NVIDIA and Softbank Abandon Arm Holdings Deal, IPO Planned Instead
A Blockbuster Falls Apart
In September 2020, US graphics chip giant NVIDIA (NVDA) agreed to purchase Arm Holdings from Japan’s SoftBank for $40 billion in what would have been the chip market’s biggest deal ever. Arm is based in the UK and is a chip-design specialist. The deal faced immediate opposition from regulators and competitors amid antitrust concerns, and in December of last year the FTC sued to block the transaction from being completed.
Federal officials argued NVIDIA would have been able to control new chip designs and affiliated technology if the deal had been completed. A joint statement yesterday from the chip-maker and SoftBank cited “regulatory challenges” when announcing the deal had been abandoned. SoftBank indicates they intend to take Arm public instead.
Regulators Remain Wary of Mega Chip Deals
Chip deals of this size and scope have had difficulty getting approval from regulators in the past. In 2018, Broadcom’s (AVGO) attempt to take over fellow-chip giant Qualcomm (QCOM) was blocked due to national-security concerns raised by US officials. That same year, Chinese regulators refused to approve Qualcomm’s plans to purchase Dutch chip-maker NXP Semiconductors (NXPI), and the deal was scuttled.
Analysts say the failure to complete this latest deal has a lot to do with Arm’s role in the marketplace. Some describe the company as akin to a “Swiss bank” of the chip industry in that the company doesn’t have favored clients and offers up designs to all companies. Apple (AAPL), Qualcomm, and Advanced Micro Devices (AMD) are among the major tech companies that rely on Arm’s behind-the-scenes expertise. SoftBank and NVIDIA had vowed not to change this aspect of Arm’s business model.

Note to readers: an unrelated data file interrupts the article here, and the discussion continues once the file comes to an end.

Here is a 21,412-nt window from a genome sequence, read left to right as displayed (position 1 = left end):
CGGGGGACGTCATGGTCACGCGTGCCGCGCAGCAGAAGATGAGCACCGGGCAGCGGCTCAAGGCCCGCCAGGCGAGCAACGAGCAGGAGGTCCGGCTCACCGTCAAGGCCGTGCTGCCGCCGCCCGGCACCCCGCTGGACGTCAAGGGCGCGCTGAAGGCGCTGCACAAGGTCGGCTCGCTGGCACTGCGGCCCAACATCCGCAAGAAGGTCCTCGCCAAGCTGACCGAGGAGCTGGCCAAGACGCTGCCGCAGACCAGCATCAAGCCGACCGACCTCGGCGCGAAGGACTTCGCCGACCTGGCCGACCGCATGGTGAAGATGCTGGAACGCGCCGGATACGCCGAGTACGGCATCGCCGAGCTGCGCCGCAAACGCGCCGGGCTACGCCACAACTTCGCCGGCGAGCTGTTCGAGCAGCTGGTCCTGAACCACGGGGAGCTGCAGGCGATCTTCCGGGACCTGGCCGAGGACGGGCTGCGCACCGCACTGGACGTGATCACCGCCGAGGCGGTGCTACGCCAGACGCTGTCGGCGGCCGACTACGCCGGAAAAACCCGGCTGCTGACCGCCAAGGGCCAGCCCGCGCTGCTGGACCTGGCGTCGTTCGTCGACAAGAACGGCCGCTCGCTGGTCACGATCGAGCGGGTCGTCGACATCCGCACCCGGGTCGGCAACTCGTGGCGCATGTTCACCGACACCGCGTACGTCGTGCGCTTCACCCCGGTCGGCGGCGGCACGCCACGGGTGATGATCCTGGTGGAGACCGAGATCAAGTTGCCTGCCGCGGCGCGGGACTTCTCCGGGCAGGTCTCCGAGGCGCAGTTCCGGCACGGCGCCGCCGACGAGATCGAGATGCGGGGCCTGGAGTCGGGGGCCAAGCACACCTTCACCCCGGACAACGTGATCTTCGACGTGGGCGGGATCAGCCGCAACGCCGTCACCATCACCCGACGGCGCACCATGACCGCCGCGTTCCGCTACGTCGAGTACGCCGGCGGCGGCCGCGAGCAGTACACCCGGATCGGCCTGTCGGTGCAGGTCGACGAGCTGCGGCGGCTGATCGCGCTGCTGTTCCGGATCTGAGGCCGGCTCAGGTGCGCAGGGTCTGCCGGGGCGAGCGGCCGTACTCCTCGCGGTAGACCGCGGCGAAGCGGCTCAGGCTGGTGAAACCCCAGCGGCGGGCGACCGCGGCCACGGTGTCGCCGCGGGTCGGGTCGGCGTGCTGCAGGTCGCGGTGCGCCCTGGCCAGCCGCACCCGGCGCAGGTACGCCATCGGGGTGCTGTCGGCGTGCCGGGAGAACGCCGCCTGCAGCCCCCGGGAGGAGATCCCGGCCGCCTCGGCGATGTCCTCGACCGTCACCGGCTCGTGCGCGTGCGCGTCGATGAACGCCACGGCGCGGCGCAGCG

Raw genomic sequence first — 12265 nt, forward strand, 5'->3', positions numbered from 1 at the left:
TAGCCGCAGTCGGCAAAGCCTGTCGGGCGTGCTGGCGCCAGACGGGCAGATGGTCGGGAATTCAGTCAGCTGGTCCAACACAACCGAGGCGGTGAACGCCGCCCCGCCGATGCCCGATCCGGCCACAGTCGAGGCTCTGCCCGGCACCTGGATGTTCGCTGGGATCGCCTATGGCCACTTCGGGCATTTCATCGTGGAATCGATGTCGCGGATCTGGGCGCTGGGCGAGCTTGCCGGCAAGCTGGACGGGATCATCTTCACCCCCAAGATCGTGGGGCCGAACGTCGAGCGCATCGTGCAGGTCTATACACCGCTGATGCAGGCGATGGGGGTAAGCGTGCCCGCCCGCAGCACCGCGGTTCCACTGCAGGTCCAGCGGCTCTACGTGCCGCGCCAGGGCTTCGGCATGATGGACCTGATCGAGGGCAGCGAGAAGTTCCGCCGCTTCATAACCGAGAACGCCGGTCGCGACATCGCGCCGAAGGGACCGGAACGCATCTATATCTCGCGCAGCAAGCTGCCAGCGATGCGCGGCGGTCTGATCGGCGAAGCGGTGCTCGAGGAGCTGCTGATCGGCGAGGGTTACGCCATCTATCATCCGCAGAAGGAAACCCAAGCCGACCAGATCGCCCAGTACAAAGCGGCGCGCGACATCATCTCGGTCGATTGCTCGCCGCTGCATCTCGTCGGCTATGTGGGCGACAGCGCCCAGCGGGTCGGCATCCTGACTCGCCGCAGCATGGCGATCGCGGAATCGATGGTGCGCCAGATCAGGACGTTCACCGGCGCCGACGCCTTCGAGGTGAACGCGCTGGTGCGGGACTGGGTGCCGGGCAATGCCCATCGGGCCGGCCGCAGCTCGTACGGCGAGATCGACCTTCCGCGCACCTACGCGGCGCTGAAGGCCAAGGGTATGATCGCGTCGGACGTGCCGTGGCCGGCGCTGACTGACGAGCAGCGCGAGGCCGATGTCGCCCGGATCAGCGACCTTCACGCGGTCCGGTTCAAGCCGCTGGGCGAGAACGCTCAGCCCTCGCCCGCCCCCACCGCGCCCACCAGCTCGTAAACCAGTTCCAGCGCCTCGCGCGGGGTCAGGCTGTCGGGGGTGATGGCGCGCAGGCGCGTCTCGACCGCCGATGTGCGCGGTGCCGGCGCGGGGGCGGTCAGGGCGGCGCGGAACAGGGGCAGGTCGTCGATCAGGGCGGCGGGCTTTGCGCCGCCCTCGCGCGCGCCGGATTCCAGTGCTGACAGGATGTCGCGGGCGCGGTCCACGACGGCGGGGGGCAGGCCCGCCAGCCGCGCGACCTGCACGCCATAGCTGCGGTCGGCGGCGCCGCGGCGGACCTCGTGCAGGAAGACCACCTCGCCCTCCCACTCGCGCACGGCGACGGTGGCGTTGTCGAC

Arm Remains Attached to Softbank, NVIDIA Pivots
The abandoned deal is costly for NVIDIA, which loses out on the $1.25 billion it forked over as prepayment. SoftBank has owned Arm for six years and has considered taking it public before. Analysts say the chip design company has struggled to gain traction under the bank’s ownership.
For NVIDIA the deal represented a desire to push beyond its existing niche in video games, AI, and cryptocurrency mining. The next area of diversification may end up being the metaverse, as NVIDIA already offers software that allows users to create artificially intelligent avatars that users can interact with digitally. The failure to acquire Arm could further cement metaverse investment plans, all while regulators continue to make acquisitions difficult.
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